To implement what we’ve learned from 2011’s Fukushima Dai-ichi accident, the NRC in November 2011 created a group of more than 20 full-time employees focused exclusively on these activities. This Japan Lessons Learned Project Directorate is now a year old, and everything it’s accomplished to date highlights our dedication to enhancing U.S. nuclear power plant safety.
The directorate’s initial focus, with support from across the NRC and other federal agencies, was issuing orders and requests for information in March 2012 that address many of the lessons we’ve learned.
The Mitigation Strategies order ensures that U.S. reactors will have additional emergency power supplies and other equipment to safely handle extreme natural disasters. The Reliable Hardened Vents order ensures U.S. reactors similar to Fukushima will have more robust systems to vent pressure and hydrogen, helping avoid the explosions we saw during the accident. The Spent Fuel Pool Instrumentation order ensures U.S. reactors will be better able to monitor how much water is in their spent fuel pools during an emergency. The information requests have plants reconsidering their earthquake and flooding hazards in light of the latest information, and also ask plants to consider their emergency plans for such situations.
Our work on these issues in fiscal year 2012 included 82 public meetings, and the entire agency devoted 51,203 person-hours to Fukushima-related activities. That’s the equivalent of 43 full-time staff members working on these improvements.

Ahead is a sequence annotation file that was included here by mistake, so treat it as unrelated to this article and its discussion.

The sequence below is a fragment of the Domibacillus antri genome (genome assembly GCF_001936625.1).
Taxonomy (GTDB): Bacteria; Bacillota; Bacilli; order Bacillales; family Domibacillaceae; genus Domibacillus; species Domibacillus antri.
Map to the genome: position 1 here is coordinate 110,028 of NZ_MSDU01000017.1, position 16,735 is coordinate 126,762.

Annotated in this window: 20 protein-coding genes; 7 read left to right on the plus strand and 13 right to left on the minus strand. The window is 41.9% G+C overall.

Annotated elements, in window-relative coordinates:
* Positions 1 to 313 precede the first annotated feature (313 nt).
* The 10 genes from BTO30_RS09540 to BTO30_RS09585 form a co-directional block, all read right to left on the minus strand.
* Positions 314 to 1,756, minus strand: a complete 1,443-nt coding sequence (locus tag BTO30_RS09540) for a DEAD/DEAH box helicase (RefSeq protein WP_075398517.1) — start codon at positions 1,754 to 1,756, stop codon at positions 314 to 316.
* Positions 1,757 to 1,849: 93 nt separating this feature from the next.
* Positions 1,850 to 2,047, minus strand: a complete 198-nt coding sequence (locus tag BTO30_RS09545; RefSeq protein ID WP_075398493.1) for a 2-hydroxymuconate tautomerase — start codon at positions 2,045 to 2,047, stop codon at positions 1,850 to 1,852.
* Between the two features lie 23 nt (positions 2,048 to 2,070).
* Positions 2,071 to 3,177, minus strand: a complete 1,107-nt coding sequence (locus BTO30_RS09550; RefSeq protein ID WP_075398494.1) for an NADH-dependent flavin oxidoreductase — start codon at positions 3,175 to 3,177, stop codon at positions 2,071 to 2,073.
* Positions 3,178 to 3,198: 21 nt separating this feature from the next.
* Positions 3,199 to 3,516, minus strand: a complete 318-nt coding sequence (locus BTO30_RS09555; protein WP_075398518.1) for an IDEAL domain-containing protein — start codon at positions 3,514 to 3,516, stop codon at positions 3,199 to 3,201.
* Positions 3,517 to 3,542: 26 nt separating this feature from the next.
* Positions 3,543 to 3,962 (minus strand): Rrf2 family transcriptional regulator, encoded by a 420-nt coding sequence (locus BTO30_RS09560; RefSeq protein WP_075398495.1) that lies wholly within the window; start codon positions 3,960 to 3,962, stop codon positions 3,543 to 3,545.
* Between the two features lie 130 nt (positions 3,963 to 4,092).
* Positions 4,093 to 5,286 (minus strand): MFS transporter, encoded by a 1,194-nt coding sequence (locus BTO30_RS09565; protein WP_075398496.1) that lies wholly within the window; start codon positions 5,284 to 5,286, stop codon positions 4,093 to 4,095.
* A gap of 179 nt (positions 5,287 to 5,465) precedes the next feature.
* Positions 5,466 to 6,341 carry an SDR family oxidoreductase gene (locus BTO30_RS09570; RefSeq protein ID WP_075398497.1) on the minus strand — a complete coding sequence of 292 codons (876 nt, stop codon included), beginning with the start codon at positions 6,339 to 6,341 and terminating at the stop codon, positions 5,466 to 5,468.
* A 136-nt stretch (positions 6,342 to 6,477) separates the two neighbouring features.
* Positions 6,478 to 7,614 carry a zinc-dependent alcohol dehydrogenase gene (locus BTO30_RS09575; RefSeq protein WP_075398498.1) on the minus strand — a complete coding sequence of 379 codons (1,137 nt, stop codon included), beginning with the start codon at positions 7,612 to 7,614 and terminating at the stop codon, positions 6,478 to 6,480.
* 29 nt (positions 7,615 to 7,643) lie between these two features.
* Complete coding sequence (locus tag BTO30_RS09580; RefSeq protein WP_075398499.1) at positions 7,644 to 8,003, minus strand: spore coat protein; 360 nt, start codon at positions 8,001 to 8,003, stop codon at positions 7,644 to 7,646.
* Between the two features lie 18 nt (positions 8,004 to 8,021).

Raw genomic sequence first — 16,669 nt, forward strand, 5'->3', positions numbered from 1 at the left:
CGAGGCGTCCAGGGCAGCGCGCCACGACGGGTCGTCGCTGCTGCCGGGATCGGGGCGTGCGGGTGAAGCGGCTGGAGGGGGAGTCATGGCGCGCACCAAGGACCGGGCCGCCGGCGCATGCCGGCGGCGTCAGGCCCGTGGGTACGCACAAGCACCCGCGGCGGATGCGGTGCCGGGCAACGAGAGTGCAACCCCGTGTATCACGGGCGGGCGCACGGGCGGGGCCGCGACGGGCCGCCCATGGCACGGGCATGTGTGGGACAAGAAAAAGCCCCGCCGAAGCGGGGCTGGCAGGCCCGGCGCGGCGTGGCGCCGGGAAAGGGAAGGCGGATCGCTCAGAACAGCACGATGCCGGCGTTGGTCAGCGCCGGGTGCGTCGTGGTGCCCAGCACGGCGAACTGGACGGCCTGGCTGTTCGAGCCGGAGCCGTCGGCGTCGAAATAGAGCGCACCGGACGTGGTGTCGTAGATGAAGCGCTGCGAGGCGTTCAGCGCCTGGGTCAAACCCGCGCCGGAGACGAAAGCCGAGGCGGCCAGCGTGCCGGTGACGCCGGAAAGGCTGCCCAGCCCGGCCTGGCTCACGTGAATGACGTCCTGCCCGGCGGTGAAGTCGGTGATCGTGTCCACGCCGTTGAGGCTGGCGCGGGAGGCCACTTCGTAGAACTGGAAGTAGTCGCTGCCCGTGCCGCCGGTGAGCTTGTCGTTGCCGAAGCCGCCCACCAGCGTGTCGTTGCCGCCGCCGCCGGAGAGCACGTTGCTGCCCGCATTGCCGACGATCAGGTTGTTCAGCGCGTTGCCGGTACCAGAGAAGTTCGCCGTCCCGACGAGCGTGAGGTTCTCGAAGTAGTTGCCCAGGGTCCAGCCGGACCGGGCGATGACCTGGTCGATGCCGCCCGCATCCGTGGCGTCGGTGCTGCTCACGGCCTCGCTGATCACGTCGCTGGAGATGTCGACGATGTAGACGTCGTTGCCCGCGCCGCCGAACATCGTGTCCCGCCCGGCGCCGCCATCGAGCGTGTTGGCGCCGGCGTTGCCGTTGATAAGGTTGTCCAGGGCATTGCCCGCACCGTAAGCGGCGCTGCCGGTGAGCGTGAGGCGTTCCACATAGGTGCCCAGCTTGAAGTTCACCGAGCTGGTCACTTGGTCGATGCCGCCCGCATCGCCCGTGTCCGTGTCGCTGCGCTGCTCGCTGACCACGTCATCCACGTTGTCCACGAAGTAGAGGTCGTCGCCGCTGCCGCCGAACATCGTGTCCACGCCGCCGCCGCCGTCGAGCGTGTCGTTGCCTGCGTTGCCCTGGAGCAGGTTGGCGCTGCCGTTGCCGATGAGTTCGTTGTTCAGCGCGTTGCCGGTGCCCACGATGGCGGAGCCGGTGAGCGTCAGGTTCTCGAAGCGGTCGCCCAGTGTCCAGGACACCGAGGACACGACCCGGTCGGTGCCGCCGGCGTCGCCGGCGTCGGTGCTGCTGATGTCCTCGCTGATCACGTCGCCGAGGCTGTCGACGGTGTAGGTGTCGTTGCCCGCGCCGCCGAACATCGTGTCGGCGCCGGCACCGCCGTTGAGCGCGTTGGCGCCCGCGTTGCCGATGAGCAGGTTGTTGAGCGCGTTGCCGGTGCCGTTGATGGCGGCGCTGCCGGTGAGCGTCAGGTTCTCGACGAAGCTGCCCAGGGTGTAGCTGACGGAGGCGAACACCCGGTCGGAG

Across the country nuclear power plants are responding to our efforts; all 104 U.S. reactors have performed two walkdowns per reactor, one for earthquake issues and one for flooding. The plants have sent us hundreds of updates, covering issues such as the status of newly purchased equipment for safely handling a prolonged blackout and new spent fuel pool instrumentation.
We’ve also created this logo to help you identify our work on implementing the lessons we’ve learned. The bonsai tree represents Japanese culture, with the green foliage in the shape of Japan’s islands representing hope and growth. The red sun comes from Japan’s flag, and the base of the logo represents a solid foundation of cooperation and understanding. It’s important to remember that the NRC’s work on Fukushima-related matters applies only to U.S. reactors. Japan’s decisions on issues, such as restarting reactors, are entirely that country’s and independent of the NRC’s activities.
All the work we’ve completed this past year sets the foundation for several additional years of action on the orders and requests for information. We expect to get the first sets of flooding and seismic re-analyses next year, as well as every plant’s integrated approach to complying with the orders. We’re also planning several long-term activities looking into other aspects of what happened at Fukushima, so keep an eye out for further developments.Scott Burnell Public Affairs Officer